3) This could put a serious damper on The Internet of Things and M2M businesses; in fact it could completely ruin any positive development as far as the interconnecting of humans with smart machines, sensors and connected devices such as smart thermostats, traffic monitoring devices, smart logistics and environmental monitoring technologies goes. Who would want to connect even more, wider, deeper, and with smart machines made mostly by American companies, no less, if my human connections are already proving to be utterly exposing me?

4) PRISM apparently leaves all non-U.S. citizens (like me;) without any recourse i.e. without the most basic democratic rights – and this strikes me as not just Orwellian but leaning towards totalitarian. Is this going to become a blueprint for other countries such as Germany, The Netherlands and the UK? If all it takes is some kind of suspicion – in 99% of all cases probably generated by some computer algorithm that is likely to be less accurate than even Klout or Peer Index – to allow the ingestion of my personal data, fusing it with public information via my good many social networks‘ APIs, running it thru some smart software provided by the likes of Booz-Hamilton, and bingo … I am on the No-Fly list… then my only recourse would be to go off the grid. If most of us could so easily become collateral damage in the data war against criminals and terrorists (who probably know better than to use any of these platforms in the same way that we do) than what is the overall sense of it, to begin with? Who are we trying to control here, and why?

5) With PRISM, the U.S. government is creating a deep canyon of political and ethic differences between themselves and Europe (and many other parts of the world). Or maybe it is just that once again, the country that wholeheartedly adopted the rather ghastly and apparently quite ineffective PATRIOT act and then tried to get us to sign-on to SOPA, ACTA and PIPA etc has once again tried to show Europe’s often impressionable political leaders how to push for more-control-at-all-cost…?  In the scariest twist of things, we may now very well see European governments consider PRISM-like initiatives as well (as the German magazine Der Spiegel has reported). Yes, on one handgloba brain futurist gerd, police and other law enforcement agencies in Europe appear to be deeply jealous of this gigantic Orwellian machine that the American colleagues have at their disposal, but on the other hand I would dare say that the European commission would never want to touch this in the near future. Where does this leave the U.S. ? Further isolation. Not good, at all.  The illustration on the right could take on entirely new meaning.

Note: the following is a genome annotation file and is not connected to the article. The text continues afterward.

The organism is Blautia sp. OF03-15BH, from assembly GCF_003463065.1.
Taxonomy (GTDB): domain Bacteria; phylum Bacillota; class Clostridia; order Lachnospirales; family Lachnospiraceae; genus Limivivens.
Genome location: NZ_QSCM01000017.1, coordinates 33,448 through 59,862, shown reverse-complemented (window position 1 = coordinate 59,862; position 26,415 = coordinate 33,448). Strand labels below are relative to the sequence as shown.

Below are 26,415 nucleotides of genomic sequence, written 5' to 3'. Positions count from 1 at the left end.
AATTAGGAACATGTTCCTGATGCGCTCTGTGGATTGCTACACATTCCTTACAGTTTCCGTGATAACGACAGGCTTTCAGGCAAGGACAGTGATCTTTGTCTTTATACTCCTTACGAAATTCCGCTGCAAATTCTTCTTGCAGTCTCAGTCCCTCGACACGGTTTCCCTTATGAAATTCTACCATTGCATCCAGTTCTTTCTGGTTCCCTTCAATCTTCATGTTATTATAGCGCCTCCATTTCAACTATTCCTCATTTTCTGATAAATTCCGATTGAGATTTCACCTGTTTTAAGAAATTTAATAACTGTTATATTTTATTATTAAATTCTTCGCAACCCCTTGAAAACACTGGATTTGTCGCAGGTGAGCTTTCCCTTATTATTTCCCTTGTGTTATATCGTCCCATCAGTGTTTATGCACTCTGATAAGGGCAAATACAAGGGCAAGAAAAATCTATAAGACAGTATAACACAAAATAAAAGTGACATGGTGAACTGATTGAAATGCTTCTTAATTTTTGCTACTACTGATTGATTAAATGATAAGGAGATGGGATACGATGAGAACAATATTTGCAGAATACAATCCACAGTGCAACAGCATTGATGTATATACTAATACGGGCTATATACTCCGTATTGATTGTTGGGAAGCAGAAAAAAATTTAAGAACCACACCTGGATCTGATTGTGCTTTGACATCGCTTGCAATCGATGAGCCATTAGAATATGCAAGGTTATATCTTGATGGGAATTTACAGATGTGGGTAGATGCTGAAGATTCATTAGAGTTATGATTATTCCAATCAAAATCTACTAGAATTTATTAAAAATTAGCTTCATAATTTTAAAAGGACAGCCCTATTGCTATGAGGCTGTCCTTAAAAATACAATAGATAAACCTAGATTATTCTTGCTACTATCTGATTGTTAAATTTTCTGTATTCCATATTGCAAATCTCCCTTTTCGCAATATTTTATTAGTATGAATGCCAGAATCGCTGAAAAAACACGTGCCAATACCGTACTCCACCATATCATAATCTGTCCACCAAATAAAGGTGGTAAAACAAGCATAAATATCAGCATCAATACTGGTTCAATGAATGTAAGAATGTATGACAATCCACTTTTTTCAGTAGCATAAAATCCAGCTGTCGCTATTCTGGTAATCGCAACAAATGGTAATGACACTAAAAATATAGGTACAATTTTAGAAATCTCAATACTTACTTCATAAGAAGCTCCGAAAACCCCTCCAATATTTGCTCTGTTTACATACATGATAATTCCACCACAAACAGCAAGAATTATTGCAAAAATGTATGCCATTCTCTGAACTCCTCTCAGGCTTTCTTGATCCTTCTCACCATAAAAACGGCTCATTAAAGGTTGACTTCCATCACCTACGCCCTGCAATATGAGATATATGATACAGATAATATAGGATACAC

The bottom line is this: I love America for a lot of very good reasons, and I have spend a good part of my life there, but this blatant obsession with snooping and surveillance under the pretense of national security must stop, and soon – or else the rest of the world must re-consider all future involvement with those that sanction and engineer this Orwellian detour. A Benjamin Franklin quote comes to mind (perversely so):  “They who can give up essential liberty to obtain a little temporary safety deserve neither liberty nor safety”

PS: Apologies that I am a bit late chiming in on this issue considering how important the recent developments on ‘big data’, privacy and the role of government are, but as usual my various speaking engagements have been keeping me rather busy, in addition to the work on my new book, “From Ego to Eco”.

Updated June 28:: someone just reminded me of one of my somewhat timely videos, recorded in April 2012 at SwissNex in San Francisco, with a short and very much related comment on Facebook Data Spills

Here are some related quotes you may enjoy:

UPDATE June 25 10.30 am CET: watch this video interview (embedded below) with Ed Snowden and track his latest movements, via this brilliant Guardian post.  The video reveals a lot about his motivation to come forward, and shines a pretty scary light on what exactly is happening at the NSA and other U.S. security agencies. He calls the U.S. a “surveillance state” approaching “turnkey tyranny”. Really  made me think.